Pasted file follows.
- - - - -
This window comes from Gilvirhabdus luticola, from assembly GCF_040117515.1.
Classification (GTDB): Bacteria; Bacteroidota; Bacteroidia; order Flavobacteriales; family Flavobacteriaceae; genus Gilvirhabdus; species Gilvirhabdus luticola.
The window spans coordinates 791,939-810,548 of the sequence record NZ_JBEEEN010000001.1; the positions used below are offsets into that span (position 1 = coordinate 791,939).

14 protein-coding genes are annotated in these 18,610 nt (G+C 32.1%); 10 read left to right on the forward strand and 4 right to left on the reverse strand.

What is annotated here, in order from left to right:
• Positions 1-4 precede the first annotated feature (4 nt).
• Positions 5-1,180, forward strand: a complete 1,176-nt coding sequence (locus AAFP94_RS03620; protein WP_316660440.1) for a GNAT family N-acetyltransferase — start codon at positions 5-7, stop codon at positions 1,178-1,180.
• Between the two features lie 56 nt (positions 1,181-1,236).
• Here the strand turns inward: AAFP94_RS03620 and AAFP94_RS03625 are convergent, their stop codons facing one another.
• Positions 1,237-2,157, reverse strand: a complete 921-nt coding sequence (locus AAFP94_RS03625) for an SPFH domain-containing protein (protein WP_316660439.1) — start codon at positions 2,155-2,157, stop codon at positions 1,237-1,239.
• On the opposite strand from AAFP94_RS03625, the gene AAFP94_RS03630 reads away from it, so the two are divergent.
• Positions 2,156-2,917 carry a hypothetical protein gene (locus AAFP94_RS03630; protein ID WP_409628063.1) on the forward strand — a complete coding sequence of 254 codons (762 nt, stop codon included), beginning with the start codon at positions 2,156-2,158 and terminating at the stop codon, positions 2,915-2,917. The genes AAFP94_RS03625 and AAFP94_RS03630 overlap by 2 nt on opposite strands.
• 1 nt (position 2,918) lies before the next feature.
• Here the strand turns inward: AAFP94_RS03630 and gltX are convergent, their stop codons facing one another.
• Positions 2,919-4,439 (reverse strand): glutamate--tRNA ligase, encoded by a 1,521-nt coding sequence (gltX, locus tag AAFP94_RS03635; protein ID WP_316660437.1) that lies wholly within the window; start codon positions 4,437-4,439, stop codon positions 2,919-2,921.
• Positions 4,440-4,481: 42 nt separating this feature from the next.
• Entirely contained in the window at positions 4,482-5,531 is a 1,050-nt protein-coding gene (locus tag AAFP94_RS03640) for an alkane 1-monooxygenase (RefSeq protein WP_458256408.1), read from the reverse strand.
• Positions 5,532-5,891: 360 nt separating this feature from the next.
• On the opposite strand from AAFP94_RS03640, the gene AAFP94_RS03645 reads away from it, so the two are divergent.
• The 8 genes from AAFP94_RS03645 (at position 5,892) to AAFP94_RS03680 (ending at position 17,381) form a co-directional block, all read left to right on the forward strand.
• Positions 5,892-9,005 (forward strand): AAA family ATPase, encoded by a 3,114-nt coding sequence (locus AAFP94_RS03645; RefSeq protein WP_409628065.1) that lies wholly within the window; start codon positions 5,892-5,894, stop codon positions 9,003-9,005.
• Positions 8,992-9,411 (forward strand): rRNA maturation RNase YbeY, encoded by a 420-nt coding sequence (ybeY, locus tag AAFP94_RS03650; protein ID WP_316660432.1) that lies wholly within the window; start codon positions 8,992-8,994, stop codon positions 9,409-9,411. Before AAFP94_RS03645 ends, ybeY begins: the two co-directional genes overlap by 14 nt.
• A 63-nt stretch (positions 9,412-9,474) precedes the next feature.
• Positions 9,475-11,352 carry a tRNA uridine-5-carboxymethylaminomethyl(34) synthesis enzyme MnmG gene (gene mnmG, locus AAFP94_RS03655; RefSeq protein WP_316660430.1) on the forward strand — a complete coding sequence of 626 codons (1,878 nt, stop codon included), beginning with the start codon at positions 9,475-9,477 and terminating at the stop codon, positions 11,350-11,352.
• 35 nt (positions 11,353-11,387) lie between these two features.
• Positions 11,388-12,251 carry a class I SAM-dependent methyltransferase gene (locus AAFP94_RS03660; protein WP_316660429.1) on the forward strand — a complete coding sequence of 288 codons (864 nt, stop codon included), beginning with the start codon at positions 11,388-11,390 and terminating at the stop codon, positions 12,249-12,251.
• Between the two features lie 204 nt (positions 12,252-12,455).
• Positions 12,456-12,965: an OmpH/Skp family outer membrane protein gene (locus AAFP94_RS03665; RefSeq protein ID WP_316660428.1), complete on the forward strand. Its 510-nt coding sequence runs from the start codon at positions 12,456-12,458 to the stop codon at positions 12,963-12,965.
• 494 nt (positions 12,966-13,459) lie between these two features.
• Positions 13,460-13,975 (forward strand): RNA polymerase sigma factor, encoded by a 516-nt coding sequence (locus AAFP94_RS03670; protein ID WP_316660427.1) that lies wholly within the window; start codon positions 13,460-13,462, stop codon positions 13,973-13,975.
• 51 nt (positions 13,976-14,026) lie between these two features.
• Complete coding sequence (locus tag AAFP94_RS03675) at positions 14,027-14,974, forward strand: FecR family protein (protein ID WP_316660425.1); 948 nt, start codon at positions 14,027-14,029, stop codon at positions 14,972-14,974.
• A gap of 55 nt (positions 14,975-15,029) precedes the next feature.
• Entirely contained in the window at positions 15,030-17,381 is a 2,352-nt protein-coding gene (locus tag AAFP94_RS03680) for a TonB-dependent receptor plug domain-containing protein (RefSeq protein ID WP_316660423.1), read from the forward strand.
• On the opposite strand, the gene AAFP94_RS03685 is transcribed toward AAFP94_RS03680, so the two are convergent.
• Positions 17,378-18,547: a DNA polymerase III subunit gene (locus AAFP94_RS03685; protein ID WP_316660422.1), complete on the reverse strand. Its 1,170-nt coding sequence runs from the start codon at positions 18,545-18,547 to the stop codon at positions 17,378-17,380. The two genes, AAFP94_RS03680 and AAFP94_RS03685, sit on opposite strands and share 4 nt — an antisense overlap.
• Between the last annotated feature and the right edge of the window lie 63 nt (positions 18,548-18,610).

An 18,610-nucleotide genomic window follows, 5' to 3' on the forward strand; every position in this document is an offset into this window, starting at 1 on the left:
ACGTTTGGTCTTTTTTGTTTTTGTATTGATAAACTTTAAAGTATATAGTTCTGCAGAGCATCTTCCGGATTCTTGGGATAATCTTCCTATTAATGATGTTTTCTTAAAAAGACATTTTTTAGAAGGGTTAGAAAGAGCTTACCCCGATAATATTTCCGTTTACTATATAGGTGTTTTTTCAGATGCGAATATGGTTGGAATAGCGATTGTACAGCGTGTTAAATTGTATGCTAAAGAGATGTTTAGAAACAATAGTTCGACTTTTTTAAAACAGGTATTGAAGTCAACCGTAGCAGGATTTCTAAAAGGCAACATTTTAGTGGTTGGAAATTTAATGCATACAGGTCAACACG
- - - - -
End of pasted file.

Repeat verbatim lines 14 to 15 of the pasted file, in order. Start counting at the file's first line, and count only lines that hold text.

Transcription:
• Here the strand turns inward: AAFP94_RS03630 and gltX are convergent, their stop codons facing one another.
• Positions 2,919-4,439 (reverse strand): glutamate--tRNA ligase, encoded by a 1,521-nt coding sequence (gltX, locus tag AAFP94_RS03635; protein ID WP_316660437.1) that lies wholly within the window; start codon positions 4,437-4,439, stop codon positions 2,919-2,921.